Err VFSGetDefaultDirectory(UInt16 volRefNum, const Char *fileTypeStr,
    Char *pathStr, UInt16 *bufLenP);
    Err VFSRegisterDefaultDirectory(const Char *fileTypeStr,
    UInt32 mediaType,
    const Char *pathStr);
    Err VFSUnregisterDefaultDirectory(const Char *fileTypeStr,
    UInt32 mediaType);

    This is then, how you manage directories under Palm OS.
    It is not good to live in the past :)

    SECOND:
    ------
    I would like to add that the original poster spoke about
    "Interfacing to Postgres database". This makes it clear that
    he is NOT running in Palm OS or in a coffee machine OS.
    jacob navia, May 11, 2007
    #15
  16. In article <4644b34e$0$5078$>,
    jacob navia <> wrote:
    >Dave Vandervies wrote:
    >> In article <46441d87$0$5086$>,
    >> jacob navia <> wrote:
    >>
    >>
    >>>But at each question we have to know apparently how we make the
    >>>program portable to MSDOS systems without directories, or whatever.
    >>>
    >>>Living in the past is a favorite passtime of people in this group
    >>>apparently.

    >>
    >>
    >> How about a modern OS under active development, then?
    >>
    >> PalmOS (for which there are several mutually mostly-compatible
    >> freestanding C implementations, and I believe at least one hosted one)
    >> supports accessing files on an external memory card, but has no concept
    >> of a directory. As far as the OS is concerned, 'card slot 1, file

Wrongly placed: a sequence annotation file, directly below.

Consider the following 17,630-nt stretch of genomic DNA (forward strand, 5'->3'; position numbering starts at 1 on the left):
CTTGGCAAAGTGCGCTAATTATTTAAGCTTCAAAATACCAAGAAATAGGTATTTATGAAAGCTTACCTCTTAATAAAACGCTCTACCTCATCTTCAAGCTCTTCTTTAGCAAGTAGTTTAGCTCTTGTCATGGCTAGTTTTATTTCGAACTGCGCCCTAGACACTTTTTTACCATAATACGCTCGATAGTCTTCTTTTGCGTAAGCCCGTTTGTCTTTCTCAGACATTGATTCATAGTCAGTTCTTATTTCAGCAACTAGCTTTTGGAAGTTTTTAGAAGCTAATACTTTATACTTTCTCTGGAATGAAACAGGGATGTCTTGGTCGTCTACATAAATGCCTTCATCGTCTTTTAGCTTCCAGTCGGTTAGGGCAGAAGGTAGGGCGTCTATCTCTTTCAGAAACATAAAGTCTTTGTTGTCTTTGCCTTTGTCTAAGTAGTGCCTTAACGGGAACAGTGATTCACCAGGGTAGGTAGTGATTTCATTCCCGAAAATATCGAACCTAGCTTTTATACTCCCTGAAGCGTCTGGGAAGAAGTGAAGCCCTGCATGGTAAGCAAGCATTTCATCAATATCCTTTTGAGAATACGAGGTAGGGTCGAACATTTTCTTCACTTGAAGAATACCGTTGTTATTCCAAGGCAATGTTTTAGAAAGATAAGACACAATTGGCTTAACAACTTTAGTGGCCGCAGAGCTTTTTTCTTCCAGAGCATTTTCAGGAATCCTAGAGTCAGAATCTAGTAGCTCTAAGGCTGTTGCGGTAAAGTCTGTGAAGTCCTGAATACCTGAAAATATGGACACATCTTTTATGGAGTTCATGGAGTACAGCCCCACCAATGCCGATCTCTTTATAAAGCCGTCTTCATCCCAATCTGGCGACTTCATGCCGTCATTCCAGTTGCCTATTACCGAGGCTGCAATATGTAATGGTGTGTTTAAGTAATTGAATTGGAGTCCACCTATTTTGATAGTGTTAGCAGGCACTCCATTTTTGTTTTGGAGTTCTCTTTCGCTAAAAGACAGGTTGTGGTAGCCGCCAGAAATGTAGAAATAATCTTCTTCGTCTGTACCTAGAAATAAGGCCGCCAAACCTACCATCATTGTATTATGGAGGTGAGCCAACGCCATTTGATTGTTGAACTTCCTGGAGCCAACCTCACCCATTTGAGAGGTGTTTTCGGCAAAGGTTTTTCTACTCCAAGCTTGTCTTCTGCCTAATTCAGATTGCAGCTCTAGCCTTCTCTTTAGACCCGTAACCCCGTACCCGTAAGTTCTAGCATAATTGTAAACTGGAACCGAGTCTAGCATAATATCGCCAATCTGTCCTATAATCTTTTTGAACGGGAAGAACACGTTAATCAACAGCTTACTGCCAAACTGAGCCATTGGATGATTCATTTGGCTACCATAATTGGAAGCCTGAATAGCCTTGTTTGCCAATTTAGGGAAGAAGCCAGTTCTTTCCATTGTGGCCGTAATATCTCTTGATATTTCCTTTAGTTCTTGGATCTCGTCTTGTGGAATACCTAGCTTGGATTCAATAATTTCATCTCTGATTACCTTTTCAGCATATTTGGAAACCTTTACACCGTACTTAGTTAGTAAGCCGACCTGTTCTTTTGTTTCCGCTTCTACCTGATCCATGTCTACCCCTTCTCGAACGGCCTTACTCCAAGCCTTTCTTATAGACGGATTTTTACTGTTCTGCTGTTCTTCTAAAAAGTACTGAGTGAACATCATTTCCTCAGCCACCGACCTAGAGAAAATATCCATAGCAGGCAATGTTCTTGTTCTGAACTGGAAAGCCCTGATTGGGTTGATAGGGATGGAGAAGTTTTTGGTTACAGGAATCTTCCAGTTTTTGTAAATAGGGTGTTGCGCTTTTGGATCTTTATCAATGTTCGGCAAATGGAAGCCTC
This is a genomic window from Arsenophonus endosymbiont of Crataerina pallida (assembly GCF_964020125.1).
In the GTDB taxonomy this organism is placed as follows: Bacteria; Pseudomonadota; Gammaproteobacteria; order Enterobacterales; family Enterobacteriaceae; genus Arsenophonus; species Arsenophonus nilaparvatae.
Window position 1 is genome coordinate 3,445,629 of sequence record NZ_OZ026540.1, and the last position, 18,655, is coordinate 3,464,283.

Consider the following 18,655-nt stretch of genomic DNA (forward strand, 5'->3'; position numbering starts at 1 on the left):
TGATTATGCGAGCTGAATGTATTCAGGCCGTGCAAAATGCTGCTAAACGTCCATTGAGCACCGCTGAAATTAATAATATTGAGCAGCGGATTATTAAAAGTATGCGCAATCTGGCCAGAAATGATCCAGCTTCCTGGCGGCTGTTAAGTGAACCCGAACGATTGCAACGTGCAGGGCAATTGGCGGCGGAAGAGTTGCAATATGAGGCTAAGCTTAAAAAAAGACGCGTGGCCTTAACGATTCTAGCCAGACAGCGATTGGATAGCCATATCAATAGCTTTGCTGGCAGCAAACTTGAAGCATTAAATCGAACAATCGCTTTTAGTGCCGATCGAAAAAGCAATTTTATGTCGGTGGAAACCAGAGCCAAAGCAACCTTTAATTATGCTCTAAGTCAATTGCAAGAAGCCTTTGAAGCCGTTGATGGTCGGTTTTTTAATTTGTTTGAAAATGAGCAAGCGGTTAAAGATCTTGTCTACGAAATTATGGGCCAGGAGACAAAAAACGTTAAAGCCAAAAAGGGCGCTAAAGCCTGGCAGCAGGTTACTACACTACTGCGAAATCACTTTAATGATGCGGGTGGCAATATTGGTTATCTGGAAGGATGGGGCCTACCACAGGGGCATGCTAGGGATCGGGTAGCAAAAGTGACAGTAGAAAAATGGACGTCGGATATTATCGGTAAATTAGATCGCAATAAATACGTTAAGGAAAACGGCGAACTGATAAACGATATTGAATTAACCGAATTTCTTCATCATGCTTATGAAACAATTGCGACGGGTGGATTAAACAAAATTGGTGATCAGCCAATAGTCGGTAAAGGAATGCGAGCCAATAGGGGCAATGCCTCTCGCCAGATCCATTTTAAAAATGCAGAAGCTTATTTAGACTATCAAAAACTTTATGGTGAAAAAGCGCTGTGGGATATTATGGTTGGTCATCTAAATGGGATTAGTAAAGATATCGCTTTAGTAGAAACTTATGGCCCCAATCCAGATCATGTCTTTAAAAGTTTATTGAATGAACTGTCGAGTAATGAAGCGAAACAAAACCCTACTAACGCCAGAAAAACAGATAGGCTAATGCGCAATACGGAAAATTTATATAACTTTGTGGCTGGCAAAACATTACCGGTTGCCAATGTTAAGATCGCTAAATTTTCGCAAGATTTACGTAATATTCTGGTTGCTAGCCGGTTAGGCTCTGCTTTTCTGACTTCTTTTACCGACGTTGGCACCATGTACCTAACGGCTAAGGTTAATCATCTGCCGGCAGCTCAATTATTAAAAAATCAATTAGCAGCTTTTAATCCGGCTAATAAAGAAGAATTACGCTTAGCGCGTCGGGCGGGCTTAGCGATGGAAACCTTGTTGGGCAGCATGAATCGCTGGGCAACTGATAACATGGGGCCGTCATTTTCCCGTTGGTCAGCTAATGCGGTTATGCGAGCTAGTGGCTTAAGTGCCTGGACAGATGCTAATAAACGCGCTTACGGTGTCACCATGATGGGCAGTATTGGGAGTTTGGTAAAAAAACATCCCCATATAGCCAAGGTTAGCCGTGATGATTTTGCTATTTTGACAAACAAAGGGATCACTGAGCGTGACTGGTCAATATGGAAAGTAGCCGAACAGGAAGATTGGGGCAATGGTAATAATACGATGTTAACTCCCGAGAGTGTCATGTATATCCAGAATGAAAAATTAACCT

>> "/path/to/file"' IS the filename.
    >>
    >> How would you find the "current directory" in a PalmOS program?
    >>
    >>
    >> dave
    >>

    >
    >Hi dave
    >
    >Two points:
    >
    >FIRST:
    >-----
    >
    >http://www.developer.com/ws/palm/article.php/3508341
    >
    >Starting from Palm OS 4.0, applications can a utilize new set of
    >additional system extensions that provide a unified interface for
    >accessing various expansion capabilities.


    [...]

    >Err VFSDirCreate(UInt16 volRefNum, const Char *dirNameP);
    >Err VFSGetDefaultDirectory(UInt16 volRefNum, const Char *fileTypeStr,
    > Char *pathStr, UInt16 *bufLenP);
    >Err VFSRegisterDefaultDirectory(const Char *fileTypeStr,
    > UInt32 mediaType,
    > const Char *pathStr);
    >Err VFSUnregisterDefaultDirectory(const Char *fileTypeStr,
    > UInt32 mediaType);
    >
    >This is then, how you manage directories under Palm OS.
    >It is not good to live in the past :)


    If you had actually read the documentation and not just looked at the
    names, you would have discovered that these don't actually correspond
    to the notion of "directory" as a location in a "directory tree" that you
    can move around in, in which you can store "files" that you seem to
    be committed to; rather, they provide a way to construct filenames to
    access a certain type of file without needing to know where on the card
    they're stored when the code is written.
    As far as the OS is concerned, all these do is access and manipulate
    information about what valid and useful filenames look like. They have
    nothing to do with how you access the file once you've figured out
    the name.



    >SECOND:
    >------
    >I would like to add that the original poster spoke about